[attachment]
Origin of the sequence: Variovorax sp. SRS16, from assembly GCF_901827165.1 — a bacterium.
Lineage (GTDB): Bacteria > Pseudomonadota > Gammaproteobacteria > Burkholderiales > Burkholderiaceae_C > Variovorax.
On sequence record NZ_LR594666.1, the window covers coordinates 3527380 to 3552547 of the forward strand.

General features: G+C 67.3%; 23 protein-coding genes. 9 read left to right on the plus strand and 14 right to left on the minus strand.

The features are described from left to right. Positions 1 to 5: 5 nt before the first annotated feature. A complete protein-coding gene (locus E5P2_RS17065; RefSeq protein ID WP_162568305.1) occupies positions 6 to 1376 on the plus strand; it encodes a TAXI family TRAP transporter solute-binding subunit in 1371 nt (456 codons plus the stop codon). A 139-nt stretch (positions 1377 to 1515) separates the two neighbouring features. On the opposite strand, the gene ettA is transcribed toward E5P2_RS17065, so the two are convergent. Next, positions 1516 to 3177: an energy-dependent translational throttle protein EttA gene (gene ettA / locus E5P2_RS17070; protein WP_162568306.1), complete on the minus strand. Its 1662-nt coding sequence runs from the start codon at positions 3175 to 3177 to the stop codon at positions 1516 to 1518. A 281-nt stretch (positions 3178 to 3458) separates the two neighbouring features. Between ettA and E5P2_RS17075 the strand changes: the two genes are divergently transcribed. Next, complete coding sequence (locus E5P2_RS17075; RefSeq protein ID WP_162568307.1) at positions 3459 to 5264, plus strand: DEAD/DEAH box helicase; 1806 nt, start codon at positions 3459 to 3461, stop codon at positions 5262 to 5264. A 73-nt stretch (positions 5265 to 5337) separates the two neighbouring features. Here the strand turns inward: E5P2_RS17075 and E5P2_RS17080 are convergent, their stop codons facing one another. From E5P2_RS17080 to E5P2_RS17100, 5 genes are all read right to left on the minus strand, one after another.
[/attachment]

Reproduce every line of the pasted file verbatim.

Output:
Origin of the sequence: Variovorax sp. SRS16, from assembly GCF_901827165.1 — a bacterium.
Lineage (GTDB): Bacteria > Pseudomonadota > Gammaproteobacteria > Burkholderiales > Burkholderiaceae_C > Variovorax.
On sequence record NZ_LR594666.1, the window covers coordinates 3527380 to 3552547 of the forward strand.

General features: G+C 67.3%; 23 protein-coding genes. 9 read left to right on the plus strand and 14 right to left on the minus strand.

The features are described from left to right. Positions 1 to 5: 5 nt before the first annotated feature. A complete protein-coding gene (locus E5P2_RS17065; RefSeq protein ID WP_162568305.1) occupies positions 6 to 1376 on the plus strand; it encodes a TAXI family TRAP transporter solute-binding subunit in 1371 nt (456 codons plus the stop codon). A 139-nt stretch (positions 1377 to 1515) separates the two neighbouring features. On the opposite strand, the gene ettA is transcribed toward E5P2_RS17065, so the two are convergent. Next, positions 1516 to 3177: an energy-dependent translational throttle protein EttA gene (gene ettA / locus E5P2_RS17070; protein WP_162568306.1), complete on the minus strand. Its 1662-nt coding sequence runs from the start codon at positions 3175 to 3177 to the stop codon at positions 1516 to 1518. A 281-nt stretch (positions 3178 to 3458) separates the two neighbouring features. Between ettA and E5P2_RS17075 the strand changes: the two genes are divergently transcribed. Next, complete coding sequence (locus E5P2_RS17075; RefSeq protein ID WP_162568307.1) at positions 3459 to 5264, plus strand: DEAD/DEAH box helicase; 1806 nt, start codon at positions 3459 to 3461, stop codon at positions 5262 to 5264. A 73-nt stretch (positions 5265 to 5337) separates the two neighbouring features. Here the strand turns inward: E5P2_RS17075 and E5P2_RS17080 are convergent, their stop codons facing one another. From E5P2_RS17080 to E5P2_RS17100, 5 genes are all read right to left on the minus strand, one after another.